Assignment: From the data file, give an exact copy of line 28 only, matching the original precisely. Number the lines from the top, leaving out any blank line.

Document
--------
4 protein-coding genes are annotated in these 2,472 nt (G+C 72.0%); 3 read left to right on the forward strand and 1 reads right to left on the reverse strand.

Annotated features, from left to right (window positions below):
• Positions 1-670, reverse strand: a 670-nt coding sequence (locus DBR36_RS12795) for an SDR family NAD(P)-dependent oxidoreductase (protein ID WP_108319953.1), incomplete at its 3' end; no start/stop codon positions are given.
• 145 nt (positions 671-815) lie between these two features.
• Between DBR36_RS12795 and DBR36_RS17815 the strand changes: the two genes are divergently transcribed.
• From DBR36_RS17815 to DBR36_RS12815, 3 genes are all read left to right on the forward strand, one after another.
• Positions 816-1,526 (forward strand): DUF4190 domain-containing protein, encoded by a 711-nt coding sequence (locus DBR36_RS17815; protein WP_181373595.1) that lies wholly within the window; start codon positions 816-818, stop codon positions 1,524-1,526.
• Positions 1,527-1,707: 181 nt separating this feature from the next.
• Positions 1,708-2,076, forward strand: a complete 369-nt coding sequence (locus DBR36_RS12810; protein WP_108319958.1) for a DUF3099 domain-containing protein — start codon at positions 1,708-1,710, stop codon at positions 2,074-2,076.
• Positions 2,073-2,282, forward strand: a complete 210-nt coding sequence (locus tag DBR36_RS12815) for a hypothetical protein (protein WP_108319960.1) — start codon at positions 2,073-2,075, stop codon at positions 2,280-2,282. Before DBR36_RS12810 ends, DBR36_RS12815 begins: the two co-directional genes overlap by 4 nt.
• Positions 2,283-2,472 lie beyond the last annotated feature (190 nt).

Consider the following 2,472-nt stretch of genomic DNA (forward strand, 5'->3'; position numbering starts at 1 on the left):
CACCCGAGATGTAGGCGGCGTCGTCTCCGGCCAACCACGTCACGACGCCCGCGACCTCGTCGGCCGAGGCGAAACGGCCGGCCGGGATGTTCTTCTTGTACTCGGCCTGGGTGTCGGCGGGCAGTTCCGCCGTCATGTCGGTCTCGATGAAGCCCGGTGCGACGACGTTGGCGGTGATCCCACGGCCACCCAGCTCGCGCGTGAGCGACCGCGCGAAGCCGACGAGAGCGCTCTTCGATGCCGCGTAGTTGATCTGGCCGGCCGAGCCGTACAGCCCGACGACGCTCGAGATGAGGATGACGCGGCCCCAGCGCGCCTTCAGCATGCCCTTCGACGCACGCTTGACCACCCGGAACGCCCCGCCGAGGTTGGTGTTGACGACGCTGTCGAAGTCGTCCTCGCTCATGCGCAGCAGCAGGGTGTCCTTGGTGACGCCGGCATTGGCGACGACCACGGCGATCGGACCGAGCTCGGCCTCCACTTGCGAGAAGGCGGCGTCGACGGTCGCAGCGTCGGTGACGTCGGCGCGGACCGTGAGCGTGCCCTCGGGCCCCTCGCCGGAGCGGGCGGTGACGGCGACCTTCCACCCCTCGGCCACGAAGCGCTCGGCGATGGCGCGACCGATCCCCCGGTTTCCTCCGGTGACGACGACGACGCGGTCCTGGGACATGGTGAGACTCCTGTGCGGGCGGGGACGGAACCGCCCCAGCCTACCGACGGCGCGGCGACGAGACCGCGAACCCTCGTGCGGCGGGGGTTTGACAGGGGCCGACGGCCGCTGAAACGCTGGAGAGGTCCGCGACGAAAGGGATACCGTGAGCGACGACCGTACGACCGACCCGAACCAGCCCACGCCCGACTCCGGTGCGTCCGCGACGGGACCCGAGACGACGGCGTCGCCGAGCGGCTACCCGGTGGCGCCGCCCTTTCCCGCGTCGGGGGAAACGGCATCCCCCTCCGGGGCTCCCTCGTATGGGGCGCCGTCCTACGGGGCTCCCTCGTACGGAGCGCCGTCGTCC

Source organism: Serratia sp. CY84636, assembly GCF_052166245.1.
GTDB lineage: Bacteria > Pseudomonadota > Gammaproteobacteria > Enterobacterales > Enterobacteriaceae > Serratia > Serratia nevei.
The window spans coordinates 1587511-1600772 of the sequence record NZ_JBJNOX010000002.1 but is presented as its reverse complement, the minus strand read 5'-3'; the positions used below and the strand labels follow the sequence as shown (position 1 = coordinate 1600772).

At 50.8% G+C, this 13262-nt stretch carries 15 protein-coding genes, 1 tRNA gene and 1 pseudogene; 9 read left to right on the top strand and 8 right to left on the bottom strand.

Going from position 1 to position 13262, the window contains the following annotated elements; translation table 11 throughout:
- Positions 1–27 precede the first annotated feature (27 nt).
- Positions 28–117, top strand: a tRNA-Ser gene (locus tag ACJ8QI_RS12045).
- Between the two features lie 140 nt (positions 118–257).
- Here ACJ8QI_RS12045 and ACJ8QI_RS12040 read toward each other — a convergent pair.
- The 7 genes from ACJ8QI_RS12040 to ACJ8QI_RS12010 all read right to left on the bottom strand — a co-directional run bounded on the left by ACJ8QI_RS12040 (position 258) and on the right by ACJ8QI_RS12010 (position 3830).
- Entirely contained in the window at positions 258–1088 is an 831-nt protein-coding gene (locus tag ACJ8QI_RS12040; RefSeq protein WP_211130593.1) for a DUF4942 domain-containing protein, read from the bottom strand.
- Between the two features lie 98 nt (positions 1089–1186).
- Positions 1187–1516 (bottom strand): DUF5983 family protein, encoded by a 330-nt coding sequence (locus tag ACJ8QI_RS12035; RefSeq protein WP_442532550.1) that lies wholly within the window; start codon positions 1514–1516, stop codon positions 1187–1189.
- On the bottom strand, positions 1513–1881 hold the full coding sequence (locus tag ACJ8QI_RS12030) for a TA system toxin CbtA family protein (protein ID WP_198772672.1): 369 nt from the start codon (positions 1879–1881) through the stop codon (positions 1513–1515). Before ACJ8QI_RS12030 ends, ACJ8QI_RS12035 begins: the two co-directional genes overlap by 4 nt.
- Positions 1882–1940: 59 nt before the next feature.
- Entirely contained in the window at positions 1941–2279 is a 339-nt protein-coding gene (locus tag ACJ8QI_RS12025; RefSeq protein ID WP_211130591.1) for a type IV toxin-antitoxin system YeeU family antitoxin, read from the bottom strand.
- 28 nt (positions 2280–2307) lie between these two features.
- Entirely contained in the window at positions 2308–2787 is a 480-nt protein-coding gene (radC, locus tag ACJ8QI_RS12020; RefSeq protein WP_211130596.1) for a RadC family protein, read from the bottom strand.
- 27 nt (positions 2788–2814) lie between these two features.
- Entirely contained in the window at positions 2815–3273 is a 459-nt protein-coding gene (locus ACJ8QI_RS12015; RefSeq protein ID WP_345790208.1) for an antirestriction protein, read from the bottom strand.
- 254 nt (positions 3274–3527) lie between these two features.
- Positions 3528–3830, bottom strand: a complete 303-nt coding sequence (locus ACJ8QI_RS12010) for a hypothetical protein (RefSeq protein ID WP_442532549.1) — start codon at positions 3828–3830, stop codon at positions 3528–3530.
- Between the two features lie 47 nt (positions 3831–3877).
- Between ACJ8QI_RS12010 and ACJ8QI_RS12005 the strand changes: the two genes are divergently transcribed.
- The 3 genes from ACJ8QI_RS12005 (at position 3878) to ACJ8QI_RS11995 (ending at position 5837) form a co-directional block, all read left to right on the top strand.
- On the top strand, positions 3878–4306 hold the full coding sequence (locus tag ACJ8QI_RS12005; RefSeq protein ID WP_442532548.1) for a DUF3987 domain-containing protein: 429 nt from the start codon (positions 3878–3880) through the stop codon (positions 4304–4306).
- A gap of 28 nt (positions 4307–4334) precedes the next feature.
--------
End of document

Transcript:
- Positions 1882–1940: 59 nt before the next feature.